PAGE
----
COVID-19: Majority Of Europeans Sees Negative Long-Term Consequences
According to a new survey from the Vodafone Institute, conducted by Kantar from a sample of over 15,000 citizens across 15 European countries, two out of three Europeans agree that the Corona crisis will limit their quality of life in the long run.
Europeans are concerned that the COVID-19 crisis will influence their quality of life for the long haul, according to a new survey Digitizing Europe Pulse: The impact of the Second COVID-19 Wave, commissioned by the Vodafone Institute and conducted by Kantar with over 15,000 interviewees from 15 European countries.
Two out of three Europeans agree that the pandemic will affect their lives in the short term (65%), and almost as many see effects in the long run (61%). Those living in Portugal (78%), Greece (77%), and Spain (75%) consistently remain the most concerned about the long-term quality of life impact brought about by the pandemic. Germans (44%) and Estonians (45%) are the least concerned in this regard.
The same tendency can be observed regarding the short-term impact; for example, 82% of the Greeks and 80% of the Portuguese state that the COVID-19 crisis will limit their quality of life in the short term – only 49% of the Germans and 50% of the Dutch share these concerns.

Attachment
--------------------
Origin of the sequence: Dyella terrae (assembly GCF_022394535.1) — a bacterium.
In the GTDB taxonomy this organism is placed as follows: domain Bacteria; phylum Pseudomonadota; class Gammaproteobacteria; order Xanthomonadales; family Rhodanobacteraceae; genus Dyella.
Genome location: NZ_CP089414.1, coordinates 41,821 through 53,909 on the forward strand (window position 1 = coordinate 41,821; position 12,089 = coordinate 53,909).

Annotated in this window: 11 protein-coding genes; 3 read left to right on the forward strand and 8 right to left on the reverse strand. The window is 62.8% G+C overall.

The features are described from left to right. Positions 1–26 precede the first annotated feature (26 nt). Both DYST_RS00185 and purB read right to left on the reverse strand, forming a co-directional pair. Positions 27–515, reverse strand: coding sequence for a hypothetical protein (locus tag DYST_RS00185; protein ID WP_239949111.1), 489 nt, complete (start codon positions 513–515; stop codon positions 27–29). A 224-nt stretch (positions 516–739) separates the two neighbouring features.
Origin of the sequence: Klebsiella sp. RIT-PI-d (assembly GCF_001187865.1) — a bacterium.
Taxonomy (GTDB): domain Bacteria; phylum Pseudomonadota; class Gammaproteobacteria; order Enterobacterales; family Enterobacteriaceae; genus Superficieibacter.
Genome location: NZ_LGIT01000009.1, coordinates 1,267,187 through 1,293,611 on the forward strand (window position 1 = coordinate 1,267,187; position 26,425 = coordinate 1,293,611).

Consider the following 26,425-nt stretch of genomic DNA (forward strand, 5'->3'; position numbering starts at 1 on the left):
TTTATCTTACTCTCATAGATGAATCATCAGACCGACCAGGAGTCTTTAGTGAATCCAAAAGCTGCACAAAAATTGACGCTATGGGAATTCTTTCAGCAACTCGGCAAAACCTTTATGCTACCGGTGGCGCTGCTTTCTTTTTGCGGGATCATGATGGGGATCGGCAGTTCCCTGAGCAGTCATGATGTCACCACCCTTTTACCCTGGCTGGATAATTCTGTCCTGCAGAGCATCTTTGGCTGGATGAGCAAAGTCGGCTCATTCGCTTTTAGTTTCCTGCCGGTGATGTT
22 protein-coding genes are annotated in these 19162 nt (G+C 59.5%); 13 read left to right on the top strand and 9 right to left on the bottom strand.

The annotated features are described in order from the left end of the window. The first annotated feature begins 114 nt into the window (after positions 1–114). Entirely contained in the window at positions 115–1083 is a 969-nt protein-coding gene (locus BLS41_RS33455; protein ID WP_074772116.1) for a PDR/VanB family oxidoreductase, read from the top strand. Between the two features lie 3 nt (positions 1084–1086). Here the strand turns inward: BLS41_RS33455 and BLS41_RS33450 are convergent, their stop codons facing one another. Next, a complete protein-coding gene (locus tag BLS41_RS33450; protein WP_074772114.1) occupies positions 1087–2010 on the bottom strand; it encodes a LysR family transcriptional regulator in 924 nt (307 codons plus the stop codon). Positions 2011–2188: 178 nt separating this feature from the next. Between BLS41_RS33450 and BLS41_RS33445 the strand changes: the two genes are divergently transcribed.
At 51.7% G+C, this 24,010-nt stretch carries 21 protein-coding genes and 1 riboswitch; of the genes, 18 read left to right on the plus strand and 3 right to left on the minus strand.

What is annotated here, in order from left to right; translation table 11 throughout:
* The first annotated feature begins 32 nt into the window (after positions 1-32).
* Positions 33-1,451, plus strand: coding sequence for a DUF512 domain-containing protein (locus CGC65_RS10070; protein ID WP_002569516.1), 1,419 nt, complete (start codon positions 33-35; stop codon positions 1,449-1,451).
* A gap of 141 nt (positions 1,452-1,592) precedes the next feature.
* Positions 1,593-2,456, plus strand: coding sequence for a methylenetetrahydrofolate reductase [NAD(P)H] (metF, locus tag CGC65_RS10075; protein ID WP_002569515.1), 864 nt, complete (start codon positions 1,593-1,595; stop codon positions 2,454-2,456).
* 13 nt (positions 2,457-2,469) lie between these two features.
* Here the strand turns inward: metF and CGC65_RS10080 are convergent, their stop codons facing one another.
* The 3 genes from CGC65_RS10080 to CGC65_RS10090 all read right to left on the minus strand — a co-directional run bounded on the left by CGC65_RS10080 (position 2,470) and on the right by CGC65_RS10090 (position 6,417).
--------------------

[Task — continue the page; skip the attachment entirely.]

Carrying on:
The personal economic situation of Europeans has also worsened, compared to results in May 2020. This includes loss of savings (18%, May: 14%) or danger of bankruptcy (6%, May: 4%). In every country, except Sweden, more people lost their savings compared to May. In Poland, Spain, and Greece a plus of 9% state that they have already been affected by the loss of their savings.
8% of the surveyed Europeans claim that they can’t afford to buy food anymore; 16% expect this to happen in the future.
The degree of affectedness in the crisis depends on demographics, as families are much more affected than single households. Almost 10% of households with a minimum of two adults and children up to 16 years can’t pay their mortgage anymore. 18% expect this to happen in the future. In contrast, only 5% of the single households are not able to settle their mortgage and 9% are worried about it. In every other economic indicator like a loss of savings, families are noticing more affected than single households.
Inger Paus, Managing Director of the Vodafone Institute, said:
“The Digitizing Europe Pulse shows how significant the economic and social impact is for a majority of Europeans after one year of the pandemic. Corona also has the potential to exacerbate structural inequalities in Europe in the future – between low and high earners, between families and singles, between northern and southern Europe.
This is where the European Union must start with its recovery fund/reconstruction program to guarantee equal living conditions for all citizens in the future as well.”